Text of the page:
Profitable by itself, Encounters at the End of the World gains real momentum when each encounter is taken as a reflection of the conflict between Herzog's intellectual skepticism and his spiritual hunger. A physicist sending a balloon into the atmosphere in search of non-physical, nay, metaphysical elements instrumental in theory to the creation and differentiation of the universe crystallizes Herzog's auteurism from the Aztec creation story of his Aguirre all the way through to the mysteries of connection and need for discovery that informs his The White Diamond. Here's the filmmaker as godhead and immaculate truth-finder--and with its transitional phrases set in Prufrock's underwater chambers, scored at times by the otherworldly call of sea lions (something like a Theremin combined with a kid making rocket noises), the loveliness of the piece derives from this thought that at the bottom of all the arched eyebrows and affected looniness is a desperation for communion with the world. Beauty is truth, indeed. Little surprise that the nature Herzog wrestles to a draw is a frozen desert scarred by man's intrusion, dotted with open magma pits and bottomless crevasses, populated by the contents of a lunatic asylum, and promising at every step in our climate-change the self-inflicted end of man's time on this planet. For everything in the picture that astonishes and gratifies, the one image that sticks with me, unexpectedly, is of a British vulcanologist with a shock of curly red hair, standing in tweed on the rim of a volcano taking pictures as it belches up the occasional magma ball, using a camera designed for prison riots.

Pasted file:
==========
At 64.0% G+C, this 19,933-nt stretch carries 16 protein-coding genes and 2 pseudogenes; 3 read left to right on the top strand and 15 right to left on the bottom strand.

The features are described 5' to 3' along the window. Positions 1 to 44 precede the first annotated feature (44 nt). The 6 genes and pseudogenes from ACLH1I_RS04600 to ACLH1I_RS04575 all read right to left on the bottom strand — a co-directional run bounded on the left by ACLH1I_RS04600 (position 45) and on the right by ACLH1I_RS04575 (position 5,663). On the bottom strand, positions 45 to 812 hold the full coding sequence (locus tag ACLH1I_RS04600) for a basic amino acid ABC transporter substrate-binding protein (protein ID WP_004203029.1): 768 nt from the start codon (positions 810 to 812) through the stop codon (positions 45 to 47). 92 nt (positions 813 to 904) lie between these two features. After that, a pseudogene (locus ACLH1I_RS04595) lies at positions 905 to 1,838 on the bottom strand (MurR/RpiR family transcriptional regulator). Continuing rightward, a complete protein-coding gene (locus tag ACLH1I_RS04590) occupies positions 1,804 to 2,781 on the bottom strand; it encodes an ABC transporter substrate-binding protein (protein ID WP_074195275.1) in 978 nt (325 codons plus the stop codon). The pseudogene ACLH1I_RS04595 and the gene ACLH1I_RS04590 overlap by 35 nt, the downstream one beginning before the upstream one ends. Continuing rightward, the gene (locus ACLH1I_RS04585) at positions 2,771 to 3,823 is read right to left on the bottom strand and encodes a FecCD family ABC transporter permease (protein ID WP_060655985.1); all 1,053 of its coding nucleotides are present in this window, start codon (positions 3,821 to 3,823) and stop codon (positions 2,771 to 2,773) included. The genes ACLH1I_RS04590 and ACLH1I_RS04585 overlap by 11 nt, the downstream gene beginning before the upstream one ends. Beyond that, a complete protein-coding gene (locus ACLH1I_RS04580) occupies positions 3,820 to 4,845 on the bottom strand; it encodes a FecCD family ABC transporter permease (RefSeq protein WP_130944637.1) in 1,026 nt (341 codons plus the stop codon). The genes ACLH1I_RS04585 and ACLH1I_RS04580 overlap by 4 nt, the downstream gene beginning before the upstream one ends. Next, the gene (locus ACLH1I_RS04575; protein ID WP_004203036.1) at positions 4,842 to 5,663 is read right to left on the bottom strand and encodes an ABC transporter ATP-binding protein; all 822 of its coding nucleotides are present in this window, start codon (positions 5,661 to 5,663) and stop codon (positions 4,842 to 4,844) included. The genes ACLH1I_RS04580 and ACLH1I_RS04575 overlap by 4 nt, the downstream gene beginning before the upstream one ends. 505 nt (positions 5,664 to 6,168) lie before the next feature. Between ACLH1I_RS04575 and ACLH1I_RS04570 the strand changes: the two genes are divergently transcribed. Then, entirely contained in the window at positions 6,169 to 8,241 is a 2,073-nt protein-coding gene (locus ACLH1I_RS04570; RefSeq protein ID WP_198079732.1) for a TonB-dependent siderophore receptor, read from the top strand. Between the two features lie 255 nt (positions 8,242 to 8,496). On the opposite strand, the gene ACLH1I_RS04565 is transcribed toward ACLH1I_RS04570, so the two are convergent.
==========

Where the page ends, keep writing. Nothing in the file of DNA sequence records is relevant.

Also cast in a frozen wasteland, hyphenate Courtney Hunt's feature debut Frozen River aspires to the same eloquence in forging a conversation between the interior and exterior worlds, drawing a quick sketch of poverty and solipsism that evolves into a giant campfire hug of teaching the world to sing or some such facile bullshit. More's the shame that it's all tattered sackcloth for a performance by veteran character actress Melissa Leo so ferocious and vulnerable that it ranks instantly among the best of the year. Ray (Leo) is a trailer-park mama living on the New York-Canadian border, banking paychecks from the Yankee Dollar store and searching for a way to explain to her two kids that Daddy disappeared a few days before Christmas with the money they were saving for an upgrade to a doublewide. A litany of clichés is deadening no matter how true, and here we find Ray meeting up with Mohawk trailer-park mama Lila (Misty Upham) and getting embroiled in a human smuggling operation that allows Ray to opine on the kinds of troubles that would actually inspire reasonable people to stow away in the back of a beaten-down relic from Detroit to escape into a world of Yankee Dollars and Rent-To-Own rackets.
Status isn't the topic of the film, though--it's how poverty narrows perception into a pinhole that only opens once Ray discovers the tatters of her humanism in the plights of others, especially Lila and her plot-contrived separation from her year-old tot. Transcending it all is Leo, making a silk purse from Hunt's screenplay, inhabiting her role such that it's possible to get through her a real feeling for what it's like to not be able to feed your children, much less provide a Christmas for them in a society 100% focused on material wealth. This cultural obsession with objects, however, isn't Hunt's focus, either--she squanders the potential in Frozen River's scenario for acid social commentary in favour of saccharine resolutions and a ridiculous series of events that ends in the suggestion that a real live Yuletide miracle has cast the scales from Ray and Lila's eyes. Not helping is an epilogue that suggests that money can, in fact, buy you love. Originally published: August 1, 2008.